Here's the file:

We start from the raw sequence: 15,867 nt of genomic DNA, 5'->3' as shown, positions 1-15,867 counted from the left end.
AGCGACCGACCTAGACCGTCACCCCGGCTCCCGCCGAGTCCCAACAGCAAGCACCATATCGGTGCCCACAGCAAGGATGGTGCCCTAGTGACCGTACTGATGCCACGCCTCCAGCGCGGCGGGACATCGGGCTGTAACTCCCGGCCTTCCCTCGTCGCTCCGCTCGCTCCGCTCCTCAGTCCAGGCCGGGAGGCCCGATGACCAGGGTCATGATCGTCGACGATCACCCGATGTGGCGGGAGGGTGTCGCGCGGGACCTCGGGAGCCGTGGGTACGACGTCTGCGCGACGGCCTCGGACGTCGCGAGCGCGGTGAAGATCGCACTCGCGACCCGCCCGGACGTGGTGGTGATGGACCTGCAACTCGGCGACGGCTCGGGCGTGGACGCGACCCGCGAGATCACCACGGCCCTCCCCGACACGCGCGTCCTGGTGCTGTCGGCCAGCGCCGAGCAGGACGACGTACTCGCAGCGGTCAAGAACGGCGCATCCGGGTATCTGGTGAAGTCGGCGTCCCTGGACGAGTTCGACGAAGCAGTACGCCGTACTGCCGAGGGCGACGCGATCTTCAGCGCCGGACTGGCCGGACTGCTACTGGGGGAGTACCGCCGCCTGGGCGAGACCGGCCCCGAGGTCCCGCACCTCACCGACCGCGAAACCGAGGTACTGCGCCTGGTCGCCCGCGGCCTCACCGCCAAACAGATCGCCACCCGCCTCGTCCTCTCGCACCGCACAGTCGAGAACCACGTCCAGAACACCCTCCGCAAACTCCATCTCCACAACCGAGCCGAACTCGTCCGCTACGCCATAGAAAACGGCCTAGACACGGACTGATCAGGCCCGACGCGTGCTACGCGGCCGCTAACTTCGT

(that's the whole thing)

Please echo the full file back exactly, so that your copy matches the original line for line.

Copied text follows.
We start from the raw sequence: 15,867 nt of genomic DNA, 5'->3' as shown, positions 1-15,867 counted from the left end.
AGCGACCGACCTAGACCGTCACCCCGGCTCCCGCCGAGTCCCAACAGCAAGCACCATATCGGTGCCCACAGCAAGGATGGTGCCCTAGTGACCGTACTGATGCCACGCCTCCAGCGCGGCGGGACATCGGGCTGTAACTCCCGGCCTTCCCTCGTCGCTCCGCTCGCTCCGCTCCTCAGTCCAGGCCGGGAGGCCCGATGACCAGGGTCATGATCGTCGACGATCACCCGATGTGGCGGGAGGGTGTCGCGCGGGACCTCGGGAGCCGTGGGTACGACGTCTGCGCGACGGCCTCGGACGTCGCGAGCGCGGTGAAGATCGCACTCGCGACCCGCCCGGACGTGGTGGTGATGGACCTGCAACTCGGCGACGGCTCGGGCGTGGACGCGACCCGCGAGATCACCACGGCCCTCCCCGACACGCGCGTCCTGGTGCTGTCGGCCAGCGCCGAGCAGGACGACGTACTCGCAGCGGTCAAGAACGGCGCATCCGGGTATCTGGTGAAGTCGGCGTCCCTGGACGAGTTCGACGAAGCAGTACGCCGTACTGCCGAGGGCGACGCGATCTTCAGCGCCGGACTGGCCGGACTGCTACTGGGGGAGTACCGCCGCCTGGGCGAGACCGGCCCCGAGGTCCCGCACCTCACCGACCGCGAAACCGAGGTACTGCGCCTGGTCGCCCGCGGCCTCACCGCCAAACAGATCGCCACCCGCCTCGTCCTCTCGCACCGCACAGTCGAGAACCACGTCCAGAACACCCTCCGCAAACTCCATCTCCACAACCGAGCCGAACTCGTCCGCTACGCCATAGAAAACGGCCTAGACACGGACTGATCAGGCCCGACGCGTGCTACGCGGCCGCTAACTTCGT